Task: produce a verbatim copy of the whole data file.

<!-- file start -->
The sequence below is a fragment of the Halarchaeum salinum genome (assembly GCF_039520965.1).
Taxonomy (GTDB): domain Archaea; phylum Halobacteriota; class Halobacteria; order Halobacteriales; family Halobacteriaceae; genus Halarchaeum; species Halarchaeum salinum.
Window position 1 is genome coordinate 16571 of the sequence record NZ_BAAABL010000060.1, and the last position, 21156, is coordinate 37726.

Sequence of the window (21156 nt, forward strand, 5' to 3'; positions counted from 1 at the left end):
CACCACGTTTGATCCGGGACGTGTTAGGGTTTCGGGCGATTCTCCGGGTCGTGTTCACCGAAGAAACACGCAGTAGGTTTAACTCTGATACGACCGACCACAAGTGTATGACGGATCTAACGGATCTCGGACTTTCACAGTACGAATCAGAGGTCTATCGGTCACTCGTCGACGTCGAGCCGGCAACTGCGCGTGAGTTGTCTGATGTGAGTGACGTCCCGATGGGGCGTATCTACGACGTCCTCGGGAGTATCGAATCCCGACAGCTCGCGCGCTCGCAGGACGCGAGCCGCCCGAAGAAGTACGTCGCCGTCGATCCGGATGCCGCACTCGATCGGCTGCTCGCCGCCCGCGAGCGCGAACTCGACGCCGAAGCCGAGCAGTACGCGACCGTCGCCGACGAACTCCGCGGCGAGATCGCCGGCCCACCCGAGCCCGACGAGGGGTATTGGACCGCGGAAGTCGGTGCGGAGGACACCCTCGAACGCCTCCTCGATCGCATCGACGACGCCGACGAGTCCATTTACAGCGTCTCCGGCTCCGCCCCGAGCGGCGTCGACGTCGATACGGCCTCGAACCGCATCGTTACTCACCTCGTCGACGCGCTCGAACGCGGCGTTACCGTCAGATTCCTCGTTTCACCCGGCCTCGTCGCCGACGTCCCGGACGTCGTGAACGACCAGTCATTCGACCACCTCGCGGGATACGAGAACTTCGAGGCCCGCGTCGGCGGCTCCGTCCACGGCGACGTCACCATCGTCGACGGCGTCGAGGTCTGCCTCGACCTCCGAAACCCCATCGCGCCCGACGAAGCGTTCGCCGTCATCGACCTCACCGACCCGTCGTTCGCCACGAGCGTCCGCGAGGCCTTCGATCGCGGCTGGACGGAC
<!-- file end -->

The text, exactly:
The sequence below is a fragment of the Halarchaeum salinum genome (assembly GCF_039520965.1).
Taxonomy (GTDB): domain Archaea; phylum Halobacteriota; class Halobacteria; order Halobacteriales; family Halobacteriaceae; genus Halarchaeum; species Halarchaeum salinum.
Window position 1 is genome coordinate 16571 of the sequence record NZ_BAAABL010000060.1, and the last position, 21156, is coordinate 37726.

Sequence of the window (21156 nt, forward strand, 5' to 3'; positions counted from 1 at the left end):
CACCACGTTTGATCCGGGACGTGTTAGGGTTTCGGGCGATTCTCCGGGTCGTGTTCACCGAAGAAACACGCAGTAGGTTTAACTCTGATACGACCGACCACAAGTGTATGACGGATCTAACGGATCTCGGACTTTCACAGTACGAATCAGAGGTCTATCGGTCACTCGTCGACGTCGAGCCGGCAACTGCGCGTGAGTTGTCTGATGTGAGTGACGTCCCGATGGGGCGTATCTACGACGTCCTCGGGAGTATCGAATCCCGACAGCTCGCGCGCTCGCAGGACGCGAGCCGCCCGAAGAAGTACGTCGCCGTCGATCCGGATGCCGCACTCGATCGGCTGCTCGCCGCCCGCGAGCGCGAACTCGACGCCGAAGCCGAGCAGTACGCGACCGTCGCCGACGAACTCCGCGGCGAGATCGCCGGCCCACCCGAGCCCGACGAGGGGTATTGGACCGCGGAAGTCGGTGCGGAGGACACCCTCGAACGCCTCCTCGATCGCATCGACGACGCCGACGAGTCCATTTACAGCGTCTCCGGCTCCGCCCCGAGCGGCGTCGACGTCGATACGGCCTCGAACCGCATCGTTACTCACCTCGTCGACGCGCTCGAACGCGGCGTTACCGTCAGATTCCTCGTTTCACCCGGCCTCGTCGCCGACGTCCCGGACGTCGTGAACGACCAGTCATTCGACCACCTCGCGGGATACGAGAACTTCGAGGCCCGCGTCGGCGGCTCCGTCCACGGCGACGTCACCATCGTCGACGGCGTCGAGGTCTGCCTCGACCTCCGAAACCCCATCGCGCCCGACGAAGCGTTCGCCGTCATCGACCTCACCGACCCGTCGTTCGCCACGAGCGTCCGCGAGGCCTTCGATCGCGGCTGGACGGAC